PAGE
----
As you can tell from this post, people are very important to me. I’ve had amazing times and bad times this year, but the people in it are the most important thing. Stick around for 2016!

P.S. If I’ve missed you out, it’s more than likely that it’s because I’ve been careless!

Welcome to 2015!

By |January 1st, 2015|Recent news|0 Comments

Well, 2014 was quite a remarkable year in many ways, but I won’t look back so much. There were ups and downs, as everyone has. The year ended sadly, with the passing of my grandfather; but it also ended with being offered a job at Oxford Brookes University as a postdoctoral pedagogic research assistant. It’s a fantastic opportunity and I can’t wait to start!

So I’m hoping for positive change this year: a new life in Oxford; a better sharing of understanding of asexuality; transitioning from a 20-something to a 30; meeting new people.

I’ve made friends with so many lovely people over the past 12 months. I’d love to meet more of them this year.

Review of My Year 2010

By |December 31st, 2010|Essays|0 Comments

January

Following the Christmas holidays I was dreading the New Year. It meant going back to teaching. I didn’t mind the teaching so much – I had successes and failures, good points and bad points; but there were certain things that caused me no end of dread. I recall returning the house in Keele around the same time as Emlyn. Neither of us relished going back. In January, we were doing all five days in a school (whereas we started doing two days at Keele, three days at school) and with the timetable being added to the pressure soon mounted. January also marked the end of my first placement.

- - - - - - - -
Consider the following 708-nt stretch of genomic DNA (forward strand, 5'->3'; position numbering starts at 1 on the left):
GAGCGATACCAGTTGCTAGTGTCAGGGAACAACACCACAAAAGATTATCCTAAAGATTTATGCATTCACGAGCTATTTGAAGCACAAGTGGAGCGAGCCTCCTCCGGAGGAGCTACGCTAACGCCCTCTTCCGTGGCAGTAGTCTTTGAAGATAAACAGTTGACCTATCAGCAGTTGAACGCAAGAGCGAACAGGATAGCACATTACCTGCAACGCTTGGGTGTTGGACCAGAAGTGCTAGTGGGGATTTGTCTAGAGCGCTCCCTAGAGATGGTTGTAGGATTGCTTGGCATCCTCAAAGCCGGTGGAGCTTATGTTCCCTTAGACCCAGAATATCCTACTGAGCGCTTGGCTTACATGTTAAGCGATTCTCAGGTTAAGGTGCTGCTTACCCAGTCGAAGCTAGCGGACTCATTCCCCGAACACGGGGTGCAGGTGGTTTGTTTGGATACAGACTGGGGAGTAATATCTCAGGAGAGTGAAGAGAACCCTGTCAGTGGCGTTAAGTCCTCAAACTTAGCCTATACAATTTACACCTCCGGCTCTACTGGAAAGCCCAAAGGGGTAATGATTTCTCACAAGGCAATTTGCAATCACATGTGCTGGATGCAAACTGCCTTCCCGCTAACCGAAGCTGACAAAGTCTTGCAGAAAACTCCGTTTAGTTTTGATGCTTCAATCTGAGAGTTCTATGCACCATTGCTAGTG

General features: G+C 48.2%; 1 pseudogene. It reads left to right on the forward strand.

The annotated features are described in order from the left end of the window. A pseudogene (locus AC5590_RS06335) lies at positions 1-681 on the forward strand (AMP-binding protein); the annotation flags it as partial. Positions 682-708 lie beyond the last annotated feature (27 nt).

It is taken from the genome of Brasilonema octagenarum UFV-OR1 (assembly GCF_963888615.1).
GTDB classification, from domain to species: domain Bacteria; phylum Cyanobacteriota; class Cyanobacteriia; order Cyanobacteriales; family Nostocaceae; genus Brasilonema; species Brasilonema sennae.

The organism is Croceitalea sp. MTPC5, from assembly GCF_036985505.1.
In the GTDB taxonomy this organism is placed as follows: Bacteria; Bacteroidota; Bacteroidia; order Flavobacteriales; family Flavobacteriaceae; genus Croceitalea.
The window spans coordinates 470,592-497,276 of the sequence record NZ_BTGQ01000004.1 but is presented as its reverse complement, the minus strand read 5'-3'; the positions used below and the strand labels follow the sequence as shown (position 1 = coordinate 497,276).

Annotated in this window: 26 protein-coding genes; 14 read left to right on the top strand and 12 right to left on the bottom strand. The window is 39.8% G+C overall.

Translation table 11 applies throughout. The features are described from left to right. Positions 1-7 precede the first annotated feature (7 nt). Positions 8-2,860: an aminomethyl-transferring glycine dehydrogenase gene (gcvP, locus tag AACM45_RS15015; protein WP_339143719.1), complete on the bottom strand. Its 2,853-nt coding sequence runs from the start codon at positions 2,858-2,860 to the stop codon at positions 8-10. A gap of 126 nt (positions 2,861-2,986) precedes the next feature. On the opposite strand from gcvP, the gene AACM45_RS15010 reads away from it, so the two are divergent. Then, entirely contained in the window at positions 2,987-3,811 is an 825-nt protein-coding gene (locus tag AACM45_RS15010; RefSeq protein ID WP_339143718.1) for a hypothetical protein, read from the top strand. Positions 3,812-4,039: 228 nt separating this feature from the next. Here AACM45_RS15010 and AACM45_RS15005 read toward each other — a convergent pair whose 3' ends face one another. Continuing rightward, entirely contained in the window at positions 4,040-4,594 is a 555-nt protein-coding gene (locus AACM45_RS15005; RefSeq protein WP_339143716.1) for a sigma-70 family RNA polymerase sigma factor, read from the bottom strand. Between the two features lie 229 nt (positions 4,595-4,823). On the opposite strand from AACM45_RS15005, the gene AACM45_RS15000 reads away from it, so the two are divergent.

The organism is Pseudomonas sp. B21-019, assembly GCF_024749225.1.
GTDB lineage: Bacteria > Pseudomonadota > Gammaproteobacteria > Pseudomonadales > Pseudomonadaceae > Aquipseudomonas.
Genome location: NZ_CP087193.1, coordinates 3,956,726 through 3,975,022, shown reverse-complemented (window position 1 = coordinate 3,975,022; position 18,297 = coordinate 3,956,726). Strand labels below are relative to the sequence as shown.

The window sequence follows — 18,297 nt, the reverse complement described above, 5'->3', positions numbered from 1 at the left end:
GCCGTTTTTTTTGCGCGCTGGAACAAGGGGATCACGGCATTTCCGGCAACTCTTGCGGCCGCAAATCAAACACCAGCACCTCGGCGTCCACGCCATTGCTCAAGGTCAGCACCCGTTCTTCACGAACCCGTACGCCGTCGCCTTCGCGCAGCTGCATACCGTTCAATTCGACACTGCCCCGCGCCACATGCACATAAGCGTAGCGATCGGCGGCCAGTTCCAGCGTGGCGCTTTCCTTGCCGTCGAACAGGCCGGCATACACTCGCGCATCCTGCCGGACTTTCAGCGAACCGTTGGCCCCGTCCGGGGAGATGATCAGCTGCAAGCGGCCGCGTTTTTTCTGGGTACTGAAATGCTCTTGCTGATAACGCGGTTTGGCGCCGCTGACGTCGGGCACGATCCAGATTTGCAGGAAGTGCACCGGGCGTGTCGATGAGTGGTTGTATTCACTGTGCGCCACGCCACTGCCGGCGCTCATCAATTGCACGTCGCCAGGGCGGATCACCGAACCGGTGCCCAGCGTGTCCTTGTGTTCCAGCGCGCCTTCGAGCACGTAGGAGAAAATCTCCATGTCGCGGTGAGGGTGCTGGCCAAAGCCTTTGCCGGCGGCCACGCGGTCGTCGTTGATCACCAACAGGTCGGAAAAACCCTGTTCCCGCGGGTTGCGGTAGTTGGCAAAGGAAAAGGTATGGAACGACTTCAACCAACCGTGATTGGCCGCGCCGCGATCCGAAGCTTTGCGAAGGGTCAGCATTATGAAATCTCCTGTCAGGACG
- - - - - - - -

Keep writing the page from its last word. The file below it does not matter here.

February

The stand-out event of February was getting my first ever car: a Rover 45 2.0TD Spirit S. It was spotted by Andy, a friend from school and relayed to me by Weiran. I immediately warmed to it and after a brief test drive I bought it. I also started my second placement. I was heartened by a lighter timetable compared to others and enjoyed the classes I was working with.

March

The timetable was starting to increase and it was becoming clear that things weren’t right. I wasn’t as closely monitored as other people, which I took to be a vote of confidence. I did enough to keep on top of what I had to do; I avoided extra work to try to preserve my sanity. Weekends were most welcome and the purpose of the week. When I wasn’t going back to watch the football, I was staying in Keele with Emlyn and Jack in particular. A notable weekend at the end of the month started my foray into golf, a Chinese food buffet and winning a bottle of gin.

April